Federalism and Foreign Affairs: Arizona v. United States
Yesterday the Supreme Court agreed hear Arizona v. United States, the challenge to the controversial Arizona law regarding illegal aliens. (From SCOTUSBlog, details here, analysis from Lyle Denniston here, discussion in the Community here). Most observers see this as an immigration case, but it has potentially broader significance for preemption of state laws under Article VI.
At Opinio Juris, leading immigration and foreign affairs law scholar Peter Spiro observes:
This will be a big decision at the intersection of immigration and federalism, probably the biggest since [the Court's] 1942 decision in Hines v. Davidowitz. It could also have important implications for foreign relations federalism. My guess is that the Court is going to split the difference here. I think it’ll uphold a key provision requiring law enforcement to undertake immigration status determinations, but it will nullify another which in effect makes undocumented status a crime under state law (it isn’t under federal). But it will raise the overall bar for preemption, moving away from Hines’ hair-trigger standard, even in such sensitive areas as immigration an[d] foreign affairs.
If Professor Spiro’s prediction is right, my sense is that the result will move preemption law a bit back toward where, originally speaking, it should be.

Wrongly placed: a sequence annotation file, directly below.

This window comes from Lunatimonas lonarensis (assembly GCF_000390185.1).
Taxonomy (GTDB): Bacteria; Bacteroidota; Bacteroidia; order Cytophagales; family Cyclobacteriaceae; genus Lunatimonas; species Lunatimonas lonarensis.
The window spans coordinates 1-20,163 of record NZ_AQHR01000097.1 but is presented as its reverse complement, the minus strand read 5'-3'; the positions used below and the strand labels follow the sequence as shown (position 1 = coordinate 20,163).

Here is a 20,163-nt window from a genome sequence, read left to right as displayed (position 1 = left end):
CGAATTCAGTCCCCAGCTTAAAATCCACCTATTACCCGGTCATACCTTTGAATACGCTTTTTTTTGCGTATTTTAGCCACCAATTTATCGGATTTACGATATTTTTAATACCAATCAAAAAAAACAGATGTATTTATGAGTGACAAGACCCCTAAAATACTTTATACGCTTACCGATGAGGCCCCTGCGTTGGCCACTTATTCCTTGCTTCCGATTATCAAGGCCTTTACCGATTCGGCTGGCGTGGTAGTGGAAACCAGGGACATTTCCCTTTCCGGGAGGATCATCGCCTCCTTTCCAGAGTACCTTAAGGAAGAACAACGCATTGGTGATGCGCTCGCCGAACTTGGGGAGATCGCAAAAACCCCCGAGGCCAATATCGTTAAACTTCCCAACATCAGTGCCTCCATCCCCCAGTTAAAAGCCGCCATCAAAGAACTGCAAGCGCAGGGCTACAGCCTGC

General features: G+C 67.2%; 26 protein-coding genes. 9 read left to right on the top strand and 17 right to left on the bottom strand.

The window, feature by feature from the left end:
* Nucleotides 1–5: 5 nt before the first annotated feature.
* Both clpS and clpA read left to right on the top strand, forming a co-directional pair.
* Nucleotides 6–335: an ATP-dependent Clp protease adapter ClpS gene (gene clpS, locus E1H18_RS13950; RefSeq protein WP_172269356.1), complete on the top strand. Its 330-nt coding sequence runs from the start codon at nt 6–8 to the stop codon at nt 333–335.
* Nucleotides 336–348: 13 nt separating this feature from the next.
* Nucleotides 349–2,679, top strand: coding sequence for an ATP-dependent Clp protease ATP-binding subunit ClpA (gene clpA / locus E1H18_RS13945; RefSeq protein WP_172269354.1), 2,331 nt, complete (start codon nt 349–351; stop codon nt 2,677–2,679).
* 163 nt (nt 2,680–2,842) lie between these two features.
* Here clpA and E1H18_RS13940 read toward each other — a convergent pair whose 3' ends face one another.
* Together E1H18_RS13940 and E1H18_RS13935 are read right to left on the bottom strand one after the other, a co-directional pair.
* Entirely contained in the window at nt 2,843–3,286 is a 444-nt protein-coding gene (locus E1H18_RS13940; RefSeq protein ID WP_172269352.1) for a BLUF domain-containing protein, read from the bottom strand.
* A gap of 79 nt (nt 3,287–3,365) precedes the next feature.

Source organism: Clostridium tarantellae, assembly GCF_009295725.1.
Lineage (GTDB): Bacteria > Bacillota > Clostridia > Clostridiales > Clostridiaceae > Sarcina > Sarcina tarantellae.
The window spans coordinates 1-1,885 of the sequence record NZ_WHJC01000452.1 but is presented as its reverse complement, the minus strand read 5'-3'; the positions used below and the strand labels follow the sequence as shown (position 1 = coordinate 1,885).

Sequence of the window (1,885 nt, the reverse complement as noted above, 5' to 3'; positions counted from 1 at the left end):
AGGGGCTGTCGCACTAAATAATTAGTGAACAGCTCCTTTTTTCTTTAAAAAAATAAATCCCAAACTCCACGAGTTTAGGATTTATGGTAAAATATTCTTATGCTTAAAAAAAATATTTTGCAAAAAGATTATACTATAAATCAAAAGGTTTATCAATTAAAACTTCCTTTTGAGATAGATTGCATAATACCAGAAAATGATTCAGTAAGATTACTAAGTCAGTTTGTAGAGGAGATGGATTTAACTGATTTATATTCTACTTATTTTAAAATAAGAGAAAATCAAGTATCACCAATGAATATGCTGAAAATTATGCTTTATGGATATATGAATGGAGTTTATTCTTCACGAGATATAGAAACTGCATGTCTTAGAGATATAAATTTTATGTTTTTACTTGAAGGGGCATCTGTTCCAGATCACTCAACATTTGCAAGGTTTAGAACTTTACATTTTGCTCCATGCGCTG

Preemption should be fairly straightforward. State laws that conflict (explicitly or implicitly) with constitutional federal laws are preempted. State laws that don’t conflict with constitutional federal laws are not. If Congress wants to preempt state law, it’s easy enough to write that result into the applicable statute. But in the past the Court has indulged in a confusing array of textually and historically unsupported speculations about federal structure and congressional purposes that go well beyond anything that's in either Article VI or in the relevant statute. In foreign affairs, in particular, the Court has sometimes found a presumption in favor of preemption, either because foreign affairs is a uniquely national area as a matter of constitutional structure or because it assumes Congress would want broad preemption – again due to the nation-wide implications – even if Congress hasn’t said so directly. None of this seems necessary or appropriate. Congress is perfectly capable of protecting itself from the states.